As we are now in midst of a lockdown during a very monumental pandemic, it has given me a lot of time to reflect on many things: humanity, the way things work and of course music and my history with it. During this time I’ve been doing a lot of writing, including this entry, which I’ve found very relaxing and taking my mind off things. I’ve been wanting to do some sort of post like this for a number of years now, getting into details about all of my favourite records that come to mind — so now the time seems more than ever to do it.
Over the years I’ve been tagged on social media to make posts about my favourite records, from friends to other artists. Occassionally I’ll talk about about some of my favourite records in interviews but this is definitely the most deep I’ve got into that by a long shot. I figured I’d do it more justice — and properly as well — by doing it on this site and writing as much as I can about each record.
All of the records in this list sort of go in an order of how I chronologically discovered them, along with some overview of how I came across the records. It starts all the way back with being a young ‘un in rural west coast Canada, then through my “punk/hardcore” years in the 1990s and then into the post-punk, synth and wave stuff I was starting to get into at the end of the last century. They’re also the first ones that sort of jumped to mind when planning this article — and ones that I had the most to say about.
These records cover a time period up until the the early 2000s. There’s a lot of great records I’ve discovered since then — newer and older bands — but that’s probably for another post at this point (the title of this post has “1” in the title, indicating there might be more). Records after this list I discovered through different reasons: exploring genres, going to club nights, talking with friends. A lot of newer bands I’m into tend to be people I have a relationship with or already know. That’s probably my roots in community punk spirit at work — everyone moving forward together.
And I’ve tried wherever possible to put up the music previews as BandCamp links, so if there’s any interest in the bands listed here the money will go to the bands or labels themselves.
So yeah, this is a really long one so if you’re up for it, settle in and give it a read!
This is probably the earliest piece of music that I can remember that I got attached to. Sometime, long ago, when I was a child my dad and I one night stayed up late and watched 2001: A Space Odyssey — I guess he felt it was an important film for me to watch, as well as being one of his favourite films. At some point he got tired and went to bed and left me watching it by myself. I watched the remainder of the film right to the end and got totally transfixed, especially nearer to the end when astronaut Dave Bowman is rushing through the technicolour star gate. Most of the film used pieces by Hungarian avant-garde composer György Ligeti. The music was dense, atonal and coming at my senses in one giant mass. I loved it and probably got me started at an early age to a weird journey through my life in music on an alternative path, as well as my ongoing interest in soundtracks and unconventional music.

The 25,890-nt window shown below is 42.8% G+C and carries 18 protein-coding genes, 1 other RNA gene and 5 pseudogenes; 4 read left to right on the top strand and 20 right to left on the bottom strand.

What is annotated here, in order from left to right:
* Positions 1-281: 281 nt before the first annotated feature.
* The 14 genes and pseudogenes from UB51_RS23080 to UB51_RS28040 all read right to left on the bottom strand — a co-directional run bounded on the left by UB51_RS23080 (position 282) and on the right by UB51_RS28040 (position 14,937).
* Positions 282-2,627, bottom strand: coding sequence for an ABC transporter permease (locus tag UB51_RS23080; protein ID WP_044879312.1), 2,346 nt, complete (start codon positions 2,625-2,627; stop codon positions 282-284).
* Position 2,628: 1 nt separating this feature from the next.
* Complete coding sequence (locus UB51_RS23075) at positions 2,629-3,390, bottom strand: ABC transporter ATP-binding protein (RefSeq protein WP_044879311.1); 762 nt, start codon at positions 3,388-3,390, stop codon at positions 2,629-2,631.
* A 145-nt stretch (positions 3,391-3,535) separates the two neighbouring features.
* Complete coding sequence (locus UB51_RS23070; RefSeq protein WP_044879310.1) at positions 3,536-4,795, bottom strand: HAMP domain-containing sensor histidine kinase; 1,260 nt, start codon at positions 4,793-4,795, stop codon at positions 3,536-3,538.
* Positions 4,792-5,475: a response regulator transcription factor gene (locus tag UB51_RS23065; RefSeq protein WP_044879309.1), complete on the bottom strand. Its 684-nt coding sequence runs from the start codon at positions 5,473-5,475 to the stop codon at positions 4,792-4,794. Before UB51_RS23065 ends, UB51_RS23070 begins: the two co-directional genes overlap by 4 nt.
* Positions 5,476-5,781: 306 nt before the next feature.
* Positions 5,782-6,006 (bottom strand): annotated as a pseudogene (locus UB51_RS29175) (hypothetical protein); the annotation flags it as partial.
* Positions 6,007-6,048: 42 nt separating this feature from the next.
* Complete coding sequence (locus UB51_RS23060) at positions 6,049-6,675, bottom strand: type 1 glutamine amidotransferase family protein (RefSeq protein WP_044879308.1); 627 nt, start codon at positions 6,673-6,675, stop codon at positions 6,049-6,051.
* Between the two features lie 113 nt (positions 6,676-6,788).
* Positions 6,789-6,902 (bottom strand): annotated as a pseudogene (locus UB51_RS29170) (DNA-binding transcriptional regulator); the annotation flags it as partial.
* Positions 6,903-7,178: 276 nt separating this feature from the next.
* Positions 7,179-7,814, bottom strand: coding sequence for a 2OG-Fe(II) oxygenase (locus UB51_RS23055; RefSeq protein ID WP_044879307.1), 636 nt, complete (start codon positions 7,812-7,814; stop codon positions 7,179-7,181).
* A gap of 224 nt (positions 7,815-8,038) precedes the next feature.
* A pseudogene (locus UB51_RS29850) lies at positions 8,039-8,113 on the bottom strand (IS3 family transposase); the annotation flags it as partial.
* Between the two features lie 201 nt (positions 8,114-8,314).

Although I we don’t really keep in touch, my mom’s only brother Rick always — from what I know — had a cool taste in music. I discovered this track through a cassette tape he left with my mom that I got a curiousity about. Probably the first synth-pop track I ever sat down and listened to, sometime back in the second half of the 1980s. I remembered loving the bassline that happens right before the chorus with the notes moving around the scale. Over the years I still remember that track, despite not totally latching onto Depeche Mode like a lot of people. Having said that they are an important band whose influence has spread to all corners of the globe.
After my mom and my dad split up in the late 80s, my mom started a relationship with my stepdad that continues to this day. He was younger; a care-free rocker type from Ontario and his taste in music included a lot of classic Canadian rock bands, including Rush. Like a lot of people I never really latched onto their 70s stuff — too progressive for my tastes and Geddy’s voice was a bit out of control. I have a lot of memories of driving around in my stepdad’s 1980 Pontiac Firebird sportscar, with it’s silver paint job and baby blue interior listening to a lot of Rush records from the 80s. A totally under-rated era of the band’s output: Geddy’s voice sounded more human and the songs and musicianship were still somewhat complex but tasteful and textured with a lot of atmosphere, at least for me. Around this time they worked with a lot of the same rhythm and style shared by The Police more than anything, albeit more synthier and dense. There’s this one bass part in the track “Subdivisions” that I even lifted a bit for an old band I was in.